A young woman who is in love with a married doctor becomes dangerous when her attempts to persuade him to leave his wife are unsuccessful. However, when things are seen from his point of view, the real situation becomes clear.
Samuel Le Bihan,
Sacha Keller is only interested in one night stands with 20-somethings and has a phobia of children. That is until he meets Charlotte, the divorced mother-of-three and ex-wife of one his employer's powerful clients.
Based on a novel by Jean-Claude Izzo, this melancholic movie focuses on three sailors being the last remaining crew members on their ship which is aground in the harbor of Marseille. After ... See full summary »
Predrag 'Miki' Manojlovic,
In Biarritz with her elderly provider to celebrate her birthday, Irene slips down to the hotel bar when he falls asleep on her. She mistakes barman Jean for a well-healed guest and he encourages the deceit by taking her up to the Royal Suite for the night. A year later the same thing happens but this time her lover finds out and disowns her. Now knowing Jean is indeed a barman of little means doesn't stop her from continuing to live in style until his money is gone. He soon finds himself in Irene's business with older and worldly-wise Madeleine, and though Irene also takes up with a new paramour the two of them keep in increasingly close touch.Written by
Last night my girlfriend dragged me to a chick flick. Fortunately for me, my girl has pretty good taste and it happened to be a French chick flick. Priceless doesn't redefine the genre, but it does prove most European mainstream films have a lot more going for them than most mainstream American films.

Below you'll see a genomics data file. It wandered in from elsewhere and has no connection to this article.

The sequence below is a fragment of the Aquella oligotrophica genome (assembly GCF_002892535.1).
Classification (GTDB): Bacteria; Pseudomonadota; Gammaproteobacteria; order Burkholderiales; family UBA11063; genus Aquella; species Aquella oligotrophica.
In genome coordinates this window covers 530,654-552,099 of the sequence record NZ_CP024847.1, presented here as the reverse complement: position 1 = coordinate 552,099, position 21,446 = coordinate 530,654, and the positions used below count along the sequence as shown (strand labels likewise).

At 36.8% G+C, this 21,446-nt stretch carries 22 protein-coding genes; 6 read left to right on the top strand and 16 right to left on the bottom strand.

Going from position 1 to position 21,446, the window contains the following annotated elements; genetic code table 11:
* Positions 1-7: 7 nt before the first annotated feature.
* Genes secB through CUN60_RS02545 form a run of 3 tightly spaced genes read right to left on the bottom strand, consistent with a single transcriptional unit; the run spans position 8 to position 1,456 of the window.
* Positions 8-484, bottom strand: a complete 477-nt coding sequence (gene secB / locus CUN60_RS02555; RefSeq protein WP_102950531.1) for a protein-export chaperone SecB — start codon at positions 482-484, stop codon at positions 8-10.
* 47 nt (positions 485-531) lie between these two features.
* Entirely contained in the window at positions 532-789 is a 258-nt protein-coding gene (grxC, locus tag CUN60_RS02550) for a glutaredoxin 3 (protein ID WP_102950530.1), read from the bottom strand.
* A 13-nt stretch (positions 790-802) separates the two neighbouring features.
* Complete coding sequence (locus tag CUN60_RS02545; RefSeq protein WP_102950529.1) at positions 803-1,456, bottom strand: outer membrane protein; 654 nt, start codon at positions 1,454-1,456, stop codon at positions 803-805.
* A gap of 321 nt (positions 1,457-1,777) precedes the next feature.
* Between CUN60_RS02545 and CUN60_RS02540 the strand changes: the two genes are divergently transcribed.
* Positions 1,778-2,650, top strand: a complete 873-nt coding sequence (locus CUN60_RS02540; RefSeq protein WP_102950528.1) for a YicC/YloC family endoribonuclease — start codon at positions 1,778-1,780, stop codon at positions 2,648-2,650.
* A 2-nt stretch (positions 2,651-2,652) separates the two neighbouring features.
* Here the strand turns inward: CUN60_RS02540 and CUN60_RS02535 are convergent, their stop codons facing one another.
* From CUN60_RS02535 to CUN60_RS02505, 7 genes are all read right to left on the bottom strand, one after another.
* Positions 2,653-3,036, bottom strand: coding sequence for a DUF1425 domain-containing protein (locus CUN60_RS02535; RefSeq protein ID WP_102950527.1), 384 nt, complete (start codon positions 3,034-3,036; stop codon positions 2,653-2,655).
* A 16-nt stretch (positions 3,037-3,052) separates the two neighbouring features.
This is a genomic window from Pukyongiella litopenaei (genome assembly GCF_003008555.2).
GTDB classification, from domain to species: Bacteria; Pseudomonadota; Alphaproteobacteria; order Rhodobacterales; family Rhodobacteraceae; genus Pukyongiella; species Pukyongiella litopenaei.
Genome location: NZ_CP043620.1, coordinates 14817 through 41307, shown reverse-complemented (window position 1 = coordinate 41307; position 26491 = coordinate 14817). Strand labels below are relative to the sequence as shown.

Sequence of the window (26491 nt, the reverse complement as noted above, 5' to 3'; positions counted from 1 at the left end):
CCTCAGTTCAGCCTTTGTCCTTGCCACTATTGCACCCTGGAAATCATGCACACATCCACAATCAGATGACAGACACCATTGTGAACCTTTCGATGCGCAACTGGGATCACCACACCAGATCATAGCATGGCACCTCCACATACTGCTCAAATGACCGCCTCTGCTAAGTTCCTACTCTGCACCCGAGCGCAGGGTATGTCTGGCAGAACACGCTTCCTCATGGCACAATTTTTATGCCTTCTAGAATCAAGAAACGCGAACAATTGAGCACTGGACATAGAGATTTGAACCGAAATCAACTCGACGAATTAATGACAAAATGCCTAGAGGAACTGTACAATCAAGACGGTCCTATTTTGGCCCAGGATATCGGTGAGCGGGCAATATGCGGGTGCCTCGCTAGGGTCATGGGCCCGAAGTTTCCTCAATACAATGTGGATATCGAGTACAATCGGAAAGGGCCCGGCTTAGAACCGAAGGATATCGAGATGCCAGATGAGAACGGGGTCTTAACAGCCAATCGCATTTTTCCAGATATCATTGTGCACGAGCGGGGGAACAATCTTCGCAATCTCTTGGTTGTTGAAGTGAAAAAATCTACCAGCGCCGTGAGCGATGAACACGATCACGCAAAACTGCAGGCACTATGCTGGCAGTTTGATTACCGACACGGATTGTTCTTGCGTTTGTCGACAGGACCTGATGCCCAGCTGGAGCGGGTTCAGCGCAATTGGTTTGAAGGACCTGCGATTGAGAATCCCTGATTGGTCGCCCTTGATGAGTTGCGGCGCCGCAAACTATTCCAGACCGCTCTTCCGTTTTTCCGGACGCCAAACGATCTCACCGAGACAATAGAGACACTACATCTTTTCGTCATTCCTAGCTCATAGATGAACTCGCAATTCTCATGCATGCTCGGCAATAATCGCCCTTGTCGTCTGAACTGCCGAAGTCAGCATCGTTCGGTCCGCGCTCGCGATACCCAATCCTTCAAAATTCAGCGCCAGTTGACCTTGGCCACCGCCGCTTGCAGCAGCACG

"Love conquers all" is certainly not an original theme, yet clichéd or not, this telling feels both fresh and intelligent. Whereas American chick flicks portray women as lonely, hopeless and dying to meet Mr. Right, Priceless establishes its female lead as anything but. Audrey Tautou's Irène is an icy predator, a materialistic bitch with no redeeming qualities other than a great body every designer dress she dons showcases. Here the male lead Jean (Gad Elmaleh) is the hapless and hopeless romantic, who is desperate to melt the ice queen's heart. While this setup might call to mind the Coen Brother's Intolerable Cruelty, it doesn't suffer from IC's achilles heel: aping the films it was inspired by. The Coen's film is an all too obvious tribute to Howard Hawk's screwball romantic comedies, so much so, their respect for Hawk's becomes the very crutch that renders IC lame. Priceless also pays respect to classic French comedies (ie. the films of Louis de Funès and Jacques Tati) but, unlike IC, it never gets bogged down by its influences. Priceless manages to make the old seem new and it is buoyed by its charm, its nuanced writing and the performances of the two leads.
Gad Elmaleh who plays the naïve Jean, not only nails every bit of physical comedy assigned to him, but he also provides Priceless with its heart. You can't help but feel his pain as you see in his eyes the heartache and humiliation inflicted upon him by Tautou's Irène. Throughout the film Elmaleh effortlessly expresses a wide range of emotions and even though the comedy is, at times, broad it never feels contrived and always feels natural.
I'm not going to go over the top and call this a masterpiece, but if you've got to sacrifice some blood and sit through a chick flick after subjecting your better half to a Herzog marathon (as I recently did), then Priceless is the perfect choice.
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